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Cognitive Dissonance

  • By: Robert L. Hohn
  • In: Encyclopedia of School Psychology
  • Edited by: Steven W. Lee
  • Subject:School/Educational Psychology (general), School Psychology, Educational Psychology

Leon Festinger's cognitive dissonance theory (1957) holds that two beliefs are dissonant with one another if the opposite of one would follow from the other. For example: “I dislike the president,” but “I voted for the president.” Being psychologically uncomfortable, dissonance will motivate the individual to reduce it and achieve a consonant set of beliefs. When that occurs, attitude change can occur.

Dissonance can be reduced by:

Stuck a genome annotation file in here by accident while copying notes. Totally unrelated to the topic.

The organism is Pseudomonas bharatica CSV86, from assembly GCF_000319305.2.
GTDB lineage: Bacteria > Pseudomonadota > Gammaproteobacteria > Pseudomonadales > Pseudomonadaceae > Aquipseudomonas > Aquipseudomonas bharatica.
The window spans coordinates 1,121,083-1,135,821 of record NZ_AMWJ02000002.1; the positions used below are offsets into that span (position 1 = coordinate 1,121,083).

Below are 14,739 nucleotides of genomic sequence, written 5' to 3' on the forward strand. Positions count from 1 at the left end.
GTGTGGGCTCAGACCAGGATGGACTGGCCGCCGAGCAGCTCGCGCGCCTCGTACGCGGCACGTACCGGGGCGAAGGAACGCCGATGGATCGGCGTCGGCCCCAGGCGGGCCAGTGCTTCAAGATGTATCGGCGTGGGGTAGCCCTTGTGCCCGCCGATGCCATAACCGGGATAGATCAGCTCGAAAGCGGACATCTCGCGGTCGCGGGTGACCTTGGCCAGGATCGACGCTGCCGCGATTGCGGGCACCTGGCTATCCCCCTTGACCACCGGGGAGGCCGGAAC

• Changing one of the discrepant beliefs (“Maybe I actually like the president.”)
  • Qualifying the belief (“The reason I don't like the president is his environmental policies, but I like his other policies.”)
  • Downgrading the belief (“I dislike all presidents once they are in office.”)
  • Altering one's behavior (“I'll never vote for him again.”)

For educational purposes, the theory suggests that forcing individuals to take ...

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